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Julian Meynell's Books

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Blood Meridian, or the Evening Redness in the West

Blood Meridian, or the Evening Redness in the West - Cormac McCarthy One of the best books I've read by a living author. It is an extremely violent Western. It can be seen as a deconstruction of the Western, but if that were all there were too it, it would not be really interesting, because, at least for movies, most famous westerns are deconstructions of the western, so there is nothing new about that. My edition compares the work to the Illiad, Dante and Melville. The Illiad is in some ways apropo because the book is a kind of epic literature. The work is full of classical illusions but these illusions are used in away more typical of medieval and renaissance writers and especially painters than ancient writers.

Melville is a more useful analogy. Like Melville there is something operatic about McCarthy's writing. It deals with big themes writ broadly and thrown in your face. The symbolism is in your face and the imagery arresting.

The most useful comparison is Dante. Blood Meridian is about a journey through hell. Here the hell is an embodied world. The landscape of the old west becomes a kind of hell scape. The deserts are life threatening and we go on a journey into human depravity. We follow a small group who is on a mission to scalp Indians, but in the end destroy also the very people that they are trying to protect, until they themselves are destroyed.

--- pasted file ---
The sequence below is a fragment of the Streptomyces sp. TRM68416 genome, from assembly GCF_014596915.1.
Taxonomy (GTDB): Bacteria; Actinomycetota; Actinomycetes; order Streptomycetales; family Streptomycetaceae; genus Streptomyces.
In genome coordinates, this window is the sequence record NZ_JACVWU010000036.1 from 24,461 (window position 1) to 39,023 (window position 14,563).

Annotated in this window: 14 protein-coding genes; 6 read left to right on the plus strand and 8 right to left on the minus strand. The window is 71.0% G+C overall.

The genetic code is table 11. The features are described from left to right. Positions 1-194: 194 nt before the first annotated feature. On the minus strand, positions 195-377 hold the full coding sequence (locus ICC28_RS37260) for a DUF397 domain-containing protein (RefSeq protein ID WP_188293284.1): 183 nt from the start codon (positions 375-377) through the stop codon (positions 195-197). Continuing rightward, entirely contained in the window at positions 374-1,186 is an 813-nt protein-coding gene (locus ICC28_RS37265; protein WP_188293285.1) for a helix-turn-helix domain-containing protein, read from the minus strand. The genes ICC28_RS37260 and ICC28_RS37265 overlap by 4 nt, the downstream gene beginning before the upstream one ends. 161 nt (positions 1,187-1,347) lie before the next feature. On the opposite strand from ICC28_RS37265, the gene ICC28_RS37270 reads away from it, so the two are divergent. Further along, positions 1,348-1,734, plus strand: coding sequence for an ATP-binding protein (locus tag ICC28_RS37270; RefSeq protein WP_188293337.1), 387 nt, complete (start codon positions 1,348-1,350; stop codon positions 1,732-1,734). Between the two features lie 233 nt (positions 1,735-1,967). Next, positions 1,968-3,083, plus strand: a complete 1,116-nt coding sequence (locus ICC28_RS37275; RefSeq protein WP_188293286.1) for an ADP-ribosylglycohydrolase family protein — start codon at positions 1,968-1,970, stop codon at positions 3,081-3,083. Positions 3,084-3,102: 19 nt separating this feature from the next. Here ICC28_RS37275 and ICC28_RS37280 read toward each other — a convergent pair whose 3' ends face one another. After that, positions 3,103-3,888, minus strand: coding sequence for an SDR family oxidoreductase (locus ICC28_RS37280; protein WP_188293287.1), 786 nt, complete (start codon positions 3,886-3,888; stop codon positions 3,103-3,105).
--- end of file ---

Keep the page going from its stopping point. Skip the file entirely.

The nominal main character is the Kid, but the real main character is the Judge. The Judge is a huge, hairless, albino who seems to know something about everything and destroys everything that he touches. As the book goes on, the Judge becomes so satanic that it becomes a moot point whether he is symbolic of Satan, or Satan himself and the book is deliberately ambiguous about this. Good characters arrive on stage, only to shortly thereafter die.

It is a vision of unremitting horror and depravity, full of hellish visions such as dead babies hung from a bush, violent, pointless murder, rape, slavery and so on. These images are arresting. The image of the Judge hunting the Kid and his companion in rent clothing with an idiot on a leash, a rifle in one hand and a parasol made out of skin and bone in the other I will never get out of mind.

Its interesting to compare it to The Master and Margarita where the devil is conceived as the other. Here in this book McCarthy puts the devil where he belongs, in the hearts of men.

I had previously read The Road by McCarthy, and while I liked it, I wouldn't have thought that he could have written a book this good. The book is an almost entirely successful exploration of human depravity. McCarthy manages to invent a way of writing which is both current and yet operatic. The book stands in the tradition of such works as Melville, Dante, and King Lear (which is alluded to). I'm glad to see someone do this and to find a space for this kind of writing in current literature.

I highly recommend this book. A beautiful, although horrific exploration of madness and evil and man's inhumanity.